Amazon’s UK outfit pays less than £4m more corporation tax despite £1.9bn sales rise
Amazon’s UK outfit paid less than £4m more corporation tax in 2020 than it did in 2019, despite a £1.9bn increase in overall sales last year.
According to Companies House, corporation tax contributions by Amazon UK Services – its warehouse and delivery operation – increased by 26 per cent, to £18.3m in the year to December 2020, up from £14.5m in 2019.
But over the same period, Amazon sales in the UK increased by 64 per cent, to £4.85bn with profits rising by a quarter to £128m.
These increases helped boost Amazon’s total revenues in the UK from retail, logistics and IT services to £20.63bn in 2020, a rise from £13.73bn in 2019.
The online retail giant has been marred in controversy over its UK tax bill, as the group officially reports its British retail sales through Luxembourg, with Amazon UK Services representing only a small proportion of its wider UK operation.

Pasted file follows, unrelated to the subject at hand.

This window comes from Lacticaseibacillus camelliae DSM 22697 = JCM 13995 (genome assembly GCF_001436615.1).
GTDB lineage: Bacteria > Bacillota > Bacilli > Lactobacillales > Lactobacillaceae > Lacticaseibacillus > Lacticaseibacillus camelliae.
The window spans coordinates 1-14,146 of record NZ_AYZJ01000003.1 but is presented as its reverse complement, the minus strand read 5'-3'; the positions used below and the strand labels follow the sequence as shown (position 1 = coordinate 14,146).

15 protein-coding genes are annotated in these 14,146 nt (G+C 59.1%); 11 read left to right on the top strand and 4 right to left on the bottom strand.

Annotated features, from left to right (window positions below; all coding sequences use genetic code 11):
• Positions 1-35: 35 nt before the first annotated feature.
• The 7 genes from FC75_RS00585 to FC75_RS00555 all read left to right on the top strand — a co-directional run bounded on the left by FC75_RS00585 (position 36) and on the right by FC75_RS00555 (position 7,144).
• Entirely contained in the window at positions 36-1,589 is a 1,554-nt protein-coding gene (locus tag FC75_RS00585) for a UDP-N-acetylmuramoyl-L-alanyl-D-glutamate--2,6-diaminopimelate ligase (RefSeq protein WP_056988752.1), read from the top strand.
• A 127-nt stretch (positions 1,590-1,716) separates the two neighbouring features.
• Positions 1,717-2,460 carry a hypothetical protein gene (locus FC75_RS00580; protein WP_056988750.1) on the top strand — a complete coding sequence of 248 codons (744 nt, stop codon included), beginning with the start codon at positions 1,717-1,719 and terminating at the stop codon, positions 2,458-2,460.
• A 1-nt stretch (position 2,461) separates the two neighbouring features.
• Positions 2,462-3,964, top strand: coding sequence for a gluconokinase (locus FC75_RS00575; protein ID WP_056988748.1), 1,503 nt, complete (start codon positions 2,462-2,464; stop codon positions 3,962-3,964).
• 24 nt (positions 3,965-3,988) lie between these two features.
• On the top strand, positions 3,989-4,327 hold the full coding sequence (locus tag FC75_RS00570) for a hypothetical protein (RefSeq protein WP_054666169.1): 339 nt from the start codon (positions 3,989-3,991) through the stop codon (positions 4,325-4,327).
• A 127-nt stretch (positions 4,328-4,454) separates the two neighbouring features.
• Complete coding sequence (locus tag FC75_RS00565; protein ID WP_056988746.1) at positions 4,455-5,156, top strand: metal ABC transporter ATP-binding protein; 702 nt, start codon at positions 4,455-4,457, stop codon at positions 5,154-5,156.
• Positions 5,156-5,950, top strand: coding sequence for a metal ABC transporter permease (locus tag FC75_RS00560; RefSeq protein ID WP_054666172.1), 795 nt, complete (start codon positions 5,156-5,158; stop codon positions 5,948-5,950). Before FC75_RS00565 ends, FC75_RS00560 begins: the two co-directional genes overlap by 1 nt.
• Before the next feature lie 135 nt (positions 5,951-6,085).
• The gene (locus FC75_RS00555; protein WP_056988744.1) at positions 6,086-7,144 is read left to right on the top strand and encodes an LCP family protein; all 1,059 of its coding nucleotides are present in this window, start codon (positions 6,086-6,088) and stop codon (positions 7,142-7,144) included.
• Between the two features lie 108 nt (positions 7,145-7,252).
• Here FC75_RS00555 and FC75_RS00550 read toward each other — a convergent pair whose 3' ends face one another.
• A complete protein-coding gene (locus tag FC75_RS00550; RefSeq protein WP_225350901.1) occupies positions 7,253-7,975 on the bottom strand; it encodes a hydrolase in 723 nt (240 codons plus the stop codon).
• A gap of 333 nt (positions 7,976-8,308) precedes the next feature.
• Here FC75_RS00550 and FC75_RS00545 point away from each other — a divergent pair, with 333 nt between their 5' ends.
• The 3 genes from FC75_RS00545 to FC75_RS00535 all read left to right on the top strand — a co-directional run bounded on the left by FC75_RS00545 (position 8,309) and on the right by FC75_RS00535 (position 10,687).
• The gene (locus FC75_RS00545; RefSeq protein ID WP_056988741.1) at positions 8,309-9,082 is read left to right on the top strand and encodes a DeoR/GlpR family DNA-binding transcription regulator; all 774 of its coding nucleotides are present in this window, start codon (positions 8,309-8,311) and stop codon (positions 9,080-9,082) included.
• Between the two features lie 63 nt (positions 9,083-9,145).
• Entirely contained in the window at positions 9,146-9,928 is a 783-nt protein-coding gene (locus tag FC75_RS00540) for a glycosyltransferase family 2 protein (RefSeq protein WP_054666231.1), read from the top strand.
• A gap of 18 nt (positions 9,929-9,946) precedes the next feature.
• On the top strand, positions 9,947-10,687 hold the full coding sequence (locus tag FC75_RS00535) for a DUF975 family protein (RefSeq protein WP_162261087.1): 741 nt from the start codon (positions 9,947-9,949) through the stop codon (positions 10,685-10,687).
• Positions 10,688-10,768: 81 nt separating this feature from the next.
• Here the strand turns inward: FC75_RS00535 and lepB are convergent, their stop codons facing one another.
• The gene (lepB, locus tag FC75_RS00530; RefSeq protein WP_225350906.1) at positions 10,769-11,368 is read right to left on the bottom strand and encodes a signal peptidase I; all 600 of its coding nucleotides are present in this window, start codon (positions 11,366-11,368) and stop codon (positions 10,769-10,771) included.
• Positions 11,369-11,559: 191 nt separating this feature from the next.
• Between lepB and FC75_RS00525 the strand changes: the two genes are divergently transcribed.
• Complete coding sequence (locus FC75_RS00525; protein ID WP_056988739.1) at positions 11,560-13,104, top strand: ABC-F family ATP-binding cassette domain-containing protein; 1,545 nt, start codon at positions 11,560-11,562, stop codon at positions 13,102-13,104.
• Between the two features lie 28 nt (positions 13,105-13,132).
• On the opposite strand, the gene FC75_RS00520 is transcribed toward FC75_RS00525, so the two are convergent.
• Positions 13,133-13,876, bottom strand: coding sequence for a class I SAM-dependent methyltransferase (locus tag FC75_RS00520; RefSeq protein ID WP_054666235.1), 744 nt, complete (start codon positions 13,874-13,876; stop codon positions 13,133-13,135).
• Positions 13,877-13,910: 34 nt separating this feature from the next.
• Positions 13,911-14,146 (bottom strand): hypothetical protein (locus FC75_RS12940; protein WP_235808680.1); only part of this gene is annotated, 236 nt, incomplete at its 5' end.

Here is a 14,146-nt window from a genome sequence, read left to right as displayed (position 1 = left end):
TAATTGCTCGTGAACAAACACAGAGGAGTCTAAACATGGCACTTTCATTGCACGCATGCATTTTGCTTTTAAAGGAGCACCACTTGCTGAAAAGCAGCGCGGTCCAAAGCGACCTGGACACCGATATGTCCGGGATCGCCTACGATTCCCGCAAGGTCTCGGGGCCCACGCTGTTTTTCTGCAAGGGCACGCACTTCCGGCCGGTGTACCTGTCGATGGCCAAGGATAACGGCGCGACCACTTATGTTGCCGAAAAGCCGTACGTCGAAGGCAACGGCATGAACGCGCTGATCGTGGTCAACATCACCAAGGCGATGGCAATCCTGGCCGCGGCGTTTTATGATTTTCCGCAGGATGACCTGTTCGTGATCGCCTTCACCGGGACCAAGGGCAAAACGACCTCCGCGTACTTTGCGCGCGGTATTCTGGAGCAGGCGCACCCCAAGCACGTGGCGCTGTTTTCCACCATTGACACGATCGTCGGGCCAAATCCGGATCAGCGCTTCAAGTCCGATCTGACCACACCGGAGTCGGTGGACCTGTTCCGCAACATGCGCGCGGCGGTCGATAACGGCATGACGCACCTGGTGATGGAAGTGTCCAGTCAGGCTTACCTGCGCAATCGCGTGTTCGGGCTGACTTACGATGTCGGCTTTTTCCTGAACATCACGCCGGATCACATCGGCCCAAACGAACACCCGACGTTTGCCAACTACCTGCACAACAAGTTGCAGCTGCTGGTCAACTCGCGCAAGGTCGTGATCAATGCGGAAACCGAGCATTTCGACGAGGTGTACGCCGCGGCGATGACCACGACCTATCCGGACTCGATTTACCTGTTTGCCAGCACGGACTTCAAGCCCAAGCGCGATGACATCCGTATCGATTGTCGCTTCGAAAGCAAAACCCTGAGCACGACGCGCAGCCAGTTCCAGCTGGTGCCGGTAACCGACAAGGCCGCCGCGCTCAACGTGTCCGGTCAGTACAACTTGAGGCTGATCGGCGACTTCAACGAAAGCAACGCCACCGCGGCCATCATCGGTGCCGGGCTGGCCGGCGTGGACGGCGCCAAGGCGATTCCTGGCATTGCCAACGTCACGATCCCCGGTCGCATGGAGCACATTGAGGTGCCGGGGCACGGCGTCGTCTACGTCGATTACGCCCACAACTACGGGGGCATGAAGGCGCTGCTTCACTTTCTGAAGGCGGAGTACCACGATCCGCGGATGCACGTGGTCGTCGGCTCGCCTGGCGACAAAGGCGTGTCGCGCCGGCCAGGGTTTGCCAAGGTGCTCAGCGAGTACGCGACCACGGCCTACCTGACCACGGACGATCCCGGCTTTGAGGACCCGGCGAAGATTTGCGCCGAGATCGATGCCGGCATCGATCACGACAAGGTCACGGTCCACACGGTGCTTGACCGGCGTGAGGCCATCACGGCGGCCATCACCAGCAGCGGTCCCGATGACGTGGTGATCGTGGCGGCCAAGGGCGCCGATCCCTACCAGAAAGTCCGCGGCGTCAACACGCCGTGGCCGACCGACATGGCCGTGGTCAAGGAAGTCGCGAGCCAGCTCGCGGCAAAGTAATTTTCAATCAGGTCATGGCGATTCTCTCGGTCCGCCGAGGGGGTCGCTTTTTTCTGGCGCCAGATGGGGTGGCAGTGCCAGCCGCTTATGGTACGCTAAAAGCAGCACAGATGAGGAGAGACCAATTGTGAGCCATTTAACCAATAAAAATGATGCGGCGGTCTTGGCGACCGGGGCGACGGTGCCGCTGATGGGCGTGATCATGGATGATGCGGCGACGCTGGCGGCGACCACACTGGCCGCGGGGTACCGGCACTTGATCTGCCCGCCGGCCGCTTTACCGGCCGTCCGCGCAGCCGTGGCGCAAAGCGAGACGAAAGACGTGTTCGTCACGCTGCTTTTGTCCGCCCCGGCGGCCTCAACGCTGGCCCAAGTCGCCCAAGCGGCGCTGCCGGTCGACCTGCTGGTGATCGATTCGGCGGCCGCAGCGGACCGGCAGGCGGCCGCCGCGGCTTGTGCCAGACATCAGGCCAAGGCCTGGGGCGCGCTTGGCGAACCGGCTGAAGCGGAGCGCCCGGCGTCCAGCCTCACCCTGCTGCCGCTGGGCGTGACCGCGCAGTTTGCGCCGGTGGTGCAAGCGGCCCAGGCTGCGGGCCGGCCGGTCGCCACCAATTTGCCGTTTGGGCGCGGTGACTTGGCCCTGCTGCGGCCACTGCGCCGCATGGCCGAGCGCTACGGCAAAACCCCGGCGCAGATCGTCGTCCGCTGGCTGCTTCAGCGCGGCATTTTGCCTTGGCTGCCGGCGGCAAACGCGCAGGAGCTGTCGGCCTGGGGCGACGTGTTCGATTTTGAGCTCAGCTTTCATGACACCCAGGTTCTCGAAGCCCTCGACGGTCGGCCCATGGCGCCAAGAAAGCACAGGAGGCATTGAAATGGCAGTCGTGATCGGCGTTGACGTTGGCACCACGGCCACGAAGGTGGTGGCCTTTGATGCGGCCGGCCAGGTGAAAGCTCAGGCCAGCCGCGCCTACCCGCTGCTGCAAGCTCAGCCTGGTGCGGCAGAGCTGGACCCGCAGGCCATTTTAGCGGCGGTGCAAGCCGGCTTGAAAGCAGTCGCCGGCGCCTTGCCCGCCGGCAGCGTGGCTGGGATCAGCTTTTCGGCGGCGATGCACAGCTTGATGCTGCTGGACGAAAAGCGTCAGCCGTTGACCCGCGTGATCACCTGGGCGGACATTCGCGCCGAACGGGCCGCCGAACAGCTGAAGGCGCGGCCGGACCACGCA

But the company insists its UK retail sales, related expenses, profits and taxes are recorded in the UK and therefore reported and paid directly to HM Revenue and Customs.
The online retail giant has tried to avoid criticism by issuing a statement that said its UK business paid £492m in “direct taxes” in 2020, up from £293m in 2019.
This figure includes Amazon’s national insurance contributions – which rose dramatically in 2020 due to increased employment – as well as business rates, stamp duty, and corporation tax.
The firm also said it paid £1.06bn in indirect taxes in 2020, driven by VAT on increased sales and higher employee taxes as staff levels rose.
Amazon currently employs more than 55,000 people across the UK, including 10,000 who were hired this year to meet skyrocketing demand caused by Covid.
Since 2010, the company has said that it has invested more than £32bn in its UK warehouses, delivery stations and workforce.
In a statement, the company said: “We are proud of the significant economic contribution we are making to the UK economy.
“Looking ahead, we know that the UK remains full of opportunity, and we continue to be excited by the potential to continue to invest, create jobs, develop talent and have a positive impact in communities across the country.”